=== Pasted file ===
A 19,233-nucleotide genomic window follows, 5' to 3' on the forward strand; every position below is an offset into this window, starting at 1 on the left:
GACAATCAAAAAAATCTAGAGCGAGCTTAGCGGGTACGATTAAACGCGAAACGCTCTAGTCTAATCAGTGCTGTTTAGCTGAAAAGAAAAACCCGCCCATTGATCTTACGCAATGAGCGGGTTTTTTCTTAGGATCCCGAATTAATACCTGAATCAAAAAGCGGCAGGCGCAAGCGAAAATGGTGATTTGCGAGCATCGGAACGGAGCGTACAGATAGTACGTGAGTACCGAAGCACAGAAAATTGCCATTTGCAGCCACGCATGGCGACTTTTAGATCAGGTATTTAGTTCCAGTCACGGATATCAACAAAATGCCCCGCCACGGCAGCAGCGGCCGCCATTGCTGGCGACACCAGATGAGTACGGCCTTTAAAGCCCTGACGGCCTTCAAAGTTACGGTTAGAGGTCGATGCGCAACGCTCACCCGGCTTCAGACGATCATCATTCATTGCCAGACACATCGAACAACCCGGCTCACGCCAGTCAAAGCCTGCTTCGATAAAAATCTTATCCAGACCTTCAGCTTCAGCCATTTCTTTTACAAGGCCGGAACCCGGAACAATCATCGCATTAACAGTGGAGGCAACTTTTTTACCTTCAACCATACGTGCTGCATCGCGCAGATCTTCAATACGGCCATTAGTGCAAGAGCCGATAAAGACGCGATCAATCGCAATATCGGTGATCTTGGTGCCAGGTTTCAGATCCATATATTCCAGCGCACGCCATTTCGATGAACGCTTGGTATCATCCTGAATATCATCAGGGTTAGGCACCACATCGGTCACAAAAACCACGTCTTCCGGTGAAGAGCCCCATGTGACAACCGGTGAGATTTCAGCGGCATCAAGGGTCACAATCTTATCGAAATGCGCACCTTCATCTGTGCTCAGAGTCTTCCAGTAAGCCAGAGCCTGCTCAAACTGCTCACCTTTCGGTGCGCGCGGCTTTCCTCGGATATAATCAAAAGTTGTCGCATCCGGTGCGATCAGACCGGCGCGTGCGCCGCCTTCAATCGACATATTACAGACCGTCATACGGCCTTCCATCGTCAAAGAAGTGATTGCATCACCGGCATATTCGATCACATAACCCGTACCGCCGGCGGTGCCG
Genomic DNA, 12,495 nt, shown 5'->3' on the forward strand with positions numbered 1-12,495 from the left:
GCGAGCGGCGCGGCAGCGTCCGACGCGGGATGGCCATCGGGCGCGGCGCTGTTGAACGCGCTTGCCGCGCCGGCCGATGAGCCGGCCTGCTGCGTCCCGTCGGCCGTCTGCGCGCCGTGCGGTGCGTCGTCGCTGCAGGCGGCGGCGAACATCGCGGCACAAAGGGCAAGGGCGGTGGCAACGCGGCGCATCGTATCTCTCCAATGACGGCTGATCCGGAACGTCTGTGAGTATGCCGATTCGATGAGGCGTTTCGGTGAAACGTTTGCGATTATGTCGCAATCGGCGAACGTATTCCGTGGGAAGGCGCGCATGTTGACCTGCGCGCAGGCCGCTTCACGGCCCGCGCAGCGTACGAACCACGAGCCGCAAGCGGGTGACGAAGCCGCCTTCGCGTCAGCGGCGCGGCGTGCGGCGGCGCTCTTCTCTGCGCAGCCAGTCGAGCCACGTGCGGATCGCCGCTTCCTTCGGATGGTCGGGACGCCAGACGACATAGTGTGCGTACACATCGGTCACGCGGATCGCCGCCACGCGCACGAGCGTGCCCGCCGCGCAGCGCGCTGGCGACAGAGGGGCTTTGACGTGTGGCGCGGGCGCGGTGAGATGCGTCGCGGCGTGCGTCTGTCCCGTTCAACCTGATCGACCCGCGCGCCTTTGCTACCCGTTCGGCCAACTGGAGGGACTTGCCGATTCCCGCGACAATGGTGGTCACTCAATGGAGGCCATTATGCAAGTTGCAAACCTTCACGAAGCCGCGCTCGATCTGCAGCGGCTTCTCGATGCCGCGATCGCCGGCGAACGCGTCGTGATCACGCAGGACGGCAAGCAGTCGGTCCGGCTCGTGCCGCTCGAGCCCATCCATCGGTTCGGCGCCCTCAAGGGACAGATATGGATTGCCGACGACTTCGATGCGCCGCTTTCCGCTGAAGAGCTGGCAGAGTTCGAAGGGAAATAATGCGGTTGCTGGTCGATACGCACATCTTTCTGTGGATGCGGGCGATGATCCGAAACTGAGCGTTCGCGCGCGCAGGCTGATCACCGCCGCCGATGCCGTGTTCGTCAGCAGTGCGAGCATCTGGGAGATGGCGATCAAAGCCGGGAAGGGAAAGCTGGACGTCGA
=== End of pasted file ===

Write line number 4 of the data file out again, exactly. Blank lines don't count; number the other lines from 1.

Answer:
GCGAGCGGCGCGGCAGCGTCCGACGCGGGATGGCCATCGGGCGCGGCGCTGTTGAACGCGCTTGCCGCGCCGGCCGATGAGCCGGCCTGCTGCGTCCCGTCGGCCGTCTGCGCGCCGTGCGGTGCGTCGTCGCTGCAGGCGGCGGCGAACATCGCGGCACAAAGGGCAAGGGCGGTGGCAACGCGGCGCATCGTATCTCTCCAATGACGGCTGATCCGGAACGTCTGTGAGTATGCCGATTCGATGAGGCGTTTCGGTGAAACGTTTGCGATTATGTCGCAATCGGCGAACGTATTCCGTGGGAAGGCGCGCATGTTGACCTGCGCGCAGGCCGCTTCACGGCCCGCGCAGCGTACGAACCACGAGCCGCAAGCGGGTGACGAAGCCGCCTTCGCGTCAGCGGCGCGGCGTGCGGCGGCGCTCTTCTCTGCGCAGCCAGTCGAGCCACGTGCGGATCGCCGCTTCCTTCGGATGGTCGGGACGCCAGACGACATAGTGTGCGTACACATCGGTCACGCGGATCGCCGCCACGCGCACGAGCGTGCCCGCCGCGCAGCGCGCTGGCGACAGAGGGGCTTTGACGTGTGGCGCGGGCGCGGTGAGATGCGTCGCGGCGTGCGTCTGTCCCGTTCAACCTGATCGACCCGCGCGCCTTTGCTACCCGTTCGGCCAACTGGAGGGACTTGCCGATTCCCGCGACAATGGTGGTCACTCAATGGAGGCCATTATGCAAGTTGCAAACCTTCACGAAGCCGCGCTCGATCTGCAGCGGCTTCTCGATGCCGCGATCGCCGGCGAACGCGTCGTGATCACGCAGGACGGCAAGCAGTCGGTCCGGCTCGTGCCGCTCGAGCCCATCCATCGGTTCGGCGCCCTCAAGGGACAGATATGGATTGCCGACGACTTCGATGCGCCGCTTTCCGCTGAAGAGCTGGCAGAGTTCGAAGGGAAATAATGCGGTTGCTGGTCGATACGCACATCTTTCTGTGGATGCGGGCGATGATCCGAAACTGAGCGTTCGCGCGCGCAGGCTGATCACCGCCGCCGATGCCGTGTTCGTCAGCAGTGCGAGCATCTGGGAGATGGCGATCAAAGCCGGGAAGGGAAAGCTGGACGTCGA